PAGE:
3. How can Native nations move from self-administration to true self-governance in the realms of program management and service delivery?
  4. Where does the "silo effect" come from, and how can Native nations overcome it?
  5. What must Native nations consider as they work to create effective bureaucracies?
  6. What are the appropriate roles of leaders in effective management?
  7. What are the appropriate roles of administrators in effective management?
  8. What do Native nations gain from effective program management?
  9. What do Native nations need to have in place for successful program management?

MODULE 6: Nation-Owned Enterprises

Joan Timeche (Hopi), MBA

Executive Director, Native Nations Institute

This module examines the challenges to creating and growing businesses owned and operated by Native nations, the keys to creating an environment that fosters enterprise success, and the role of elected leaders and other key players in that process. It features several case studies of Native nations who are working to build a sound environment of rules designed to foster sustainable economic development, specifically through nation-owned enterprises.


Estimated Learning Time: 15 to 18 hours
Deadline to Complete Course: One month from date of enrollment
Price: $75.00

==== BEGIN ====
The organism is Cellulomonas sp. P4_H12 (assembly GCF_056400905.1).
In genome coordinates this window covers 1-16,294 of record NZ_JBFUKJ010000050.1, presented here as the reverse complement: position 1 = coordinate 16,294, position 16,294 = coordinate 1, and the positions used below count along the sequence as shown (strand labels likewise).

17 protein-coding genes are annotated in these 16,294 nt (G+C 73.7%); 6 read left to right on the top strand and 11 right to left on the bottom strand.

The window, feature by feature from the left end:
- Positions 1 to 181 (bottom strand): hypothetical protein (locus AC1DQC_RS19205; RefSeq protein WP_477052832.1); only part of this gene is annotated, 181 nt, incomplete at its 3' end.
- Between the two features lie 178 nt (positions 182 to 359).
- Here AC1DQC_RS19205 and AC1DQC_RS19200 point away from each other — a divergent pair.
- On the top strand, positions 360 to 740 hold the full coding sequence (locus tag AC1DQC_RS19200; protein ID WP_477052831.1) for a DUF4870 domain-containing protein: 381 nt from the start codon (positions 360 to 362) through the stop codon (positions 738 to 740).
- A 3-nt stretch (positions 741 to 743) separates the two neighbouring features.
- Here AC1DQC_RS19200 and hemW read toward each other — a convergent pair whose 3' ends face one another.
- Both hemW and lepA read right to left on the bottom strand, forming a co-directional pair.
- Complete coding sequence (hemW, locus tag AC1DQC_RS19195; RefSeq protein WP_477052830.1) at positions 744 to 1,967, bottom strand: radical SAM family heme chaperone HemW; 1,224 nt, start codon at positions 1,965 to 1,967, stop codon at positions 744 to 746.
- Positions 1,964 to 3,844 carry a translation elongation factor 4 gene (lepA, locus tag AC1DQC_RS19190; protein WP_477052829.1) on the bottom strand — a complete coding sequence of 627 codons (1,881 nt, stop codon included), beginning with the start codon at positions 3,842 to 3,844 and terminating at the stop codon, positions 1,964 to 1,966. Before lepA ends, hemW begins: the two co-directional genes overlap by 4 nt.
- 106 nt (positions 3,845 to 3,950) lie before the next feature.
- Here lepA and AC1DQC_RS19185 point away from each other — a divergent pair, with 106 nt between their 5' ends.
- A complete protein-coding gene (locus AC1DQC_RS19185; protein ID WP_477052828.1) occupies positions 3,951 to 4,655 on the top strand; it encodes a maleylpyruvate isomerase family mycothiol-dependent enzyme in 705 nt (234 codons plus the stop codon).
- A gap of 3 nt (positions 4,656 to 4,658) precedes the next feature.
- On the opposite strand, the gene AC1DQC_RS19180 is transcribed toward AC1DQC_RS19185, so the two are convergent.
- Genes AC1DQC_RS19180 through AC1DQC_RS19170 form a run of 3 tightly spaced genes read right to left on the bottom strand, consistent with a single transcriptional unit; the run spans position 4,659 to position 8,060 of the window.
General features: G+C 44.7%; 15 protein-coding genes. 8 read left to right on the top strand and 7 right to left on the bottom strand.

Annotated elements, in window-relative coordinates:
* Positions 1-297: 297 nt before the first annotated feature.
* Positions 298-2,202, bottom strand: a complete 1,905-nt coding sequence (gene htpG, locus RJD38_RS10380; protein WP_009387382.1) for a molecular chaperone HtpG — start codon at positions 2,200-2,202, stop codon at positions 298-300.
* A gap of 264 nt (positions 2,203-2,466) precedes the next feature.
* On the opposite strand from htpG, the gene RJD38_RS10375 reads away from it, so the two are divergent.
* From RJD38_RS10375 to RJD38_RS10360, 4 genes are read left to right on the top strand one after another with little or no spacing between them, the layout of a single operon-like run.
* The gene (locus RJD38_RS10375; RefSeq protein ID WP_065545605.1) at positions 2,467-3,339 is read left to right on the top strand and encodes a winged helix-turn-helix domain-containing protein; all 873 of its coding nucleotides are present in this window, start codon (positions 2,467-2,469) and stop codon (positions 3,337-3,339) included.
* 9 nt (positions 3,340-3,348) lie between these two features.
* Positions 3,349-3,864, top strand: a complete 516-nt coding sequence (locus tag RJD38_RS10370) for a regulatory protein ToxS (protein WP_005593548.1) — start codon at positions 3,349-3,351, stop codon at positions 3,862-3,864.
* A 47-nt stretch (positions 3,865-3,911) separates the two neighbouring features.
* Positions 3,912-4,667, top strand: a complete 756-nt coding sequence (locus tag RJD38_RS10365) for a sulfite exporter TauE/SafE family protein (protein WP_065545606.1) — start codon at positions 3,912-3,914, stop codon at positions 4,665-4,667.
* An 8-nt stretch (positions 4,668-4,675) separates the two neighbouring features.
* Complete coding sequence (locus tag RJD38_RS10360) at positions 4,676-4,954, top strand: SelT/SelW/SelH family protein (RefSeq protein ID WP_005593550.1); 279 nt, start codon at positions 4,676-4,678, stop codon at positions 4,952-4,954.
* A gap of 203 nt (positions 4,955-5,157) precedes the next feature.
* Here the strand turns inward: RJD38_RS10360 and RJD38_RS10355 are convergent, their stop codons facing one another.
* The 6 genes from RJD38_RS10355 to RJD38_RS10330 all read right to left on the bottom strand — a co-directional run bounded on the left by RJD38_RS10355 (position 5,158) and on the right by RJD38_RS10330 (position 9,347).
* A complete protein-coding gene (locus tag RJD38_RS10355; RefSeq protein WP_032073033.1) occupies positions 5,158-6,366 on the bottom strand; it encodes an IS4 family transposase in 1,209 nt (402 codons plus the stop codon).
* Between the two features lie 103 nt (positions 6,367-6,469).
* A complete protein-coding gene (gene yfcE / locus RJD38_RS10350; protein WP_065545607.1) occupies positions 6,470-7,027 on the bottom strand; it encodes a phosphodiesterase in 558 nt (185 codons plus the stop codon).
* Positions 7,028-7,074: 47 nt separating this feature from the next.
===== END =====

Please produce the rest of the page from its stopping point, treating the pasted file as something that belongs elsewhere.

By the end of this module, students will understand:

  • The evolution of economic development in Indian country
  • The goal of economic development for Native nations
  • What a "thick" economy looks like, and why it is necessary
  • The differences between a dependent economy and a productive economy
  • The key building blocks of a productive economy
  • The importance of insulating business from politics
  • The separated model versus the council-run model: Which works better?
  • The role of transparency in successful nation-owned enterprises
  • Appropriate roles of councils, boards and CEOs
  • The key foundations of good corporate governance
  1. What type of economy (dependent or productive) does your nation currently have?
  2. Has/how has your nation's economy evolved?
  3. What types of nation-owned and citizen- owned enterprises currently exist on nation lands? Beyond the nation's lands?
  4. What is the top priority of the enterprises that your nation owns and operates?
  5. Do your nation's nation-owned enterprises more closely resemble the council-run model or the separated model?
  6. With respect to your nation's nation-owned enterprises, are the roles of your nation's elected officials, enterprise CEO, enterprise board of directors, and enterprise managers clear?